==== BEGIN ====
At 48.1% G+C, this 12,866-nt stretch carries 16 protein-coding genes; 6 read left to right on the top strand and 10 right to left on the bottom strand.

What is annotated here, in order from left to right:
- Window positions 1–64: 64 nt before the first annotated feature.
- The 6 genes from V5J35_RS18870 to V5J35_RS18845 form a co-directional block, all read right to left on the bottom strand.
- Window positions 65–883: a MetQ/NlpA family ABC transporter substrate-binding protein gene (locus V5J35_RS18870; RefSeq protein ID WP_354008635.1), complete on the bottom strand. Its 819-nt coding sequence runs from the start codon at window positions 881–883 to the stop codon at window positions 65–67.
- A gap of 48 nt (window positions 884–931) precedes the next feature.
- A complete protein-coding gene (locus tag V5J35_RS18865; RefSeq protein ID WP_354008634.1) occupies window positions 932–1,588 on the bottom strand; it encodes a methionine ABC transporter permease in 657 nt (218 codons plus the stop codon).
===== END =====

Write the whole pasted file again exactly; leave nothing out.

At 48.1% G+C, this 12,866-nt stretch carries 16 protein-coding genes; 6 read left to right on the top strand and 10 right to left on the bottom strand.

What is annotated here, in order from left to right:
- Window positions 1–64: 64 nt before the first annotated feature.
- The 6 genes from V5J35_RS18870 to V5J35_RS18845 form a co-directional block, all read right to left on the bottom strand.
- Window positions 65–883: a MetQ/NlpA family ABC transporter substrate-binding protein gene (locus V5J35_RS18870; RefSeq protein ID WP_354008635.1), complete on the bottom strand. Its 819-nt coding sequence runs from the start codon at window positions 881–883 to the stop codon at window positions 65–67.
- A gap of 48 nt (window positions 884–931) precedes the next feature.
- A complete protein-coding gene (locus tag V5J35_RS18865; RefSeq protein ID WP_354008634.1) occupies window positions 932–1,588 on the bottom strand; it encodes a methionine ABC transporter permease in 657 nt (218 codons plus the stop codon).